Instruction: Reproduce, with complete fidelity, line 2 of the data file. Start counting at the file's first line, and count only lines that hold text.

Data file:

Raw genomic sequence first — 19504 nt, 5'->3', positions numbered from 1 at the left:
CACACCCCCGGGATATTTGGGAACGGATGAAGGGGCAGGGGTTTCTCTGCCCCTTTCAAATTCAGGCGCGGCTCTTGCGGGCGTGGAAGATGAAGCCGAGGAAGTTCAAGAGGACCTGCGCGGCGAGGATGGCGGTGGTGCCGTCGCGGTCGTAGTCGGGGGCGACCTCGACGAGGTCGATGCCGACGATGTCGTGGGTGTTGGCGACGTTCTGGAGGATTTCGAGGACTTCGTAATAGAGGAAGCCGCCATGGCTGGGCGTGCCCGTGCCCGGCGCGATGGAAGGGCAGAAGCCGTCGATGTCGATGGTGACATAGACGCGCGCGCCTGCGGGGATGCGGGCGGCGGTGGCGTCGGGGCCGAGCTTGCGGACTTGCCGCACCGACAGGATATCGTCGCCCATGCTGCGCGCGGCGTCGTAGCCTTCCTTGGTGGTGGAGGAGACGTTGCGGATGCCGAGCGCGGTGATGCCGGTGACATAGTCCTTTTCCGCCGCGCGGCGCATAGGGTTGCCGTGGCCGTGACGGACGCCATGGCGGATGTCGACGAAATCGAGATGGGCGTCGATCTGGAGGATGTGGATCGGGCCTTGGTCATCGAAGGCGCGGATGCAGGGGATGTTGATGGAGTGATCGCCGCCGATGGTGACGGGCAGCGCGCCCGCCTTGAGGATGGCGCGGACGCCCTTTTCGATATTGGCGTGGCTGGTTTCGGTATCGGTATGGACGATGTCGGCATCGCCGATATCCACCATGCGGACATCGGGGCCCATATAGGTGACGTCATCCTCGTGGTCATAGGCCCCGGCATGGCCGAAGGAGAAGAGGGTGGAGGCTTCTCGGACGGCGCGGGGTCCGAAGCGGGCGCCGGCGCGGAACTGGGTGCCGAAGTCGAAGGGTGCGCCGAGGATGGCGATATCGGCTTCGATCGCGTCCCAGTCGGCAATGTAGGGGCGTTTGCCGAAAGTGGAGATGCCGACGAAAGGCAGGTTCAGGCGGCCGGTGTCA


CACACCCCCGGGATATTTGGGAACGGATGAAGGGGCAGGGGTTTCTCTGCCCCTTTCAAATTCAGGCGCGGCTCTTGCGGGCGTGGAAGATGAAGCCGAGGAAGTTCAAGAGGACCTGCGCGGCGAGGATGGCGGTGGTGCCGTCGCGGTCGTAGTCGGGGGCGACCTCGACGAGGTCGATGCCGACGATGTCGTGGGTGTTGGCGACGTTCTGGAGGATTTCGAGGACTTCGTAATAGAGGAAGCCGCCATGGCTGGGCGTGCCCGTGCCCGGCGCGATGGAAGGGCAGAAGCCGTCGATGTCGATGGTGACATAGACGCGCGCGCCTGCGGGGATGCGGGCGGCGGTGGCGTCGGGGCCGAGCTTGCGGACTTGCCGCACCGACAGGATATCGTCGCCCATGCTGCGCGCGGCGTCGTAGCCTTCCTTGGTGGTGGAGGAGACGTTGCGGATGCCGAGCGCGGTGATGCCGGTGACATAGTCCTTTTCCGCCGCGCGGCGCATAGGGTTGCCGTGGCCGTGACGGACGCCATGGCGGATGTCGACGAAATCGAGATGGGCGTCGATCTGGAGGATGTGGATCGGGCCTTGGTCATCGAAGGCGCGGATGCAGGGGATGTTGATGGAGTGATCGCCGCCGATGGTGACGGGCAGCGCGCCCGCCTTGAGGATGGCGCGGACGCCCTTTTCGATATTGGCGTGGCTGGTTTCGGTATCGGTATGGACGATGTCGGCATCGCCGATATCCACCATGCGGACATCGGGGCCCATATAGGTGACGTCATCCTCGTGGTCATAGGCCCCGGCATGGCCGAAGGAGAAGAGGGTGGAGGCTTCTCGGACGGCGCGGGGTCCGAAGCGGGCGCCGGCGCGGAACTGGGTGCCGAAGTCGAAGGGTGCGCCGAGGATGGCGATATCGGCTTCGATCGCGTCCCAGTCGGCAATGTAGGGGCGTTTGCCGAAAGTGGAGATGCCGACGAAAGGCAGGTTCAGGCGGCCGGTGTCA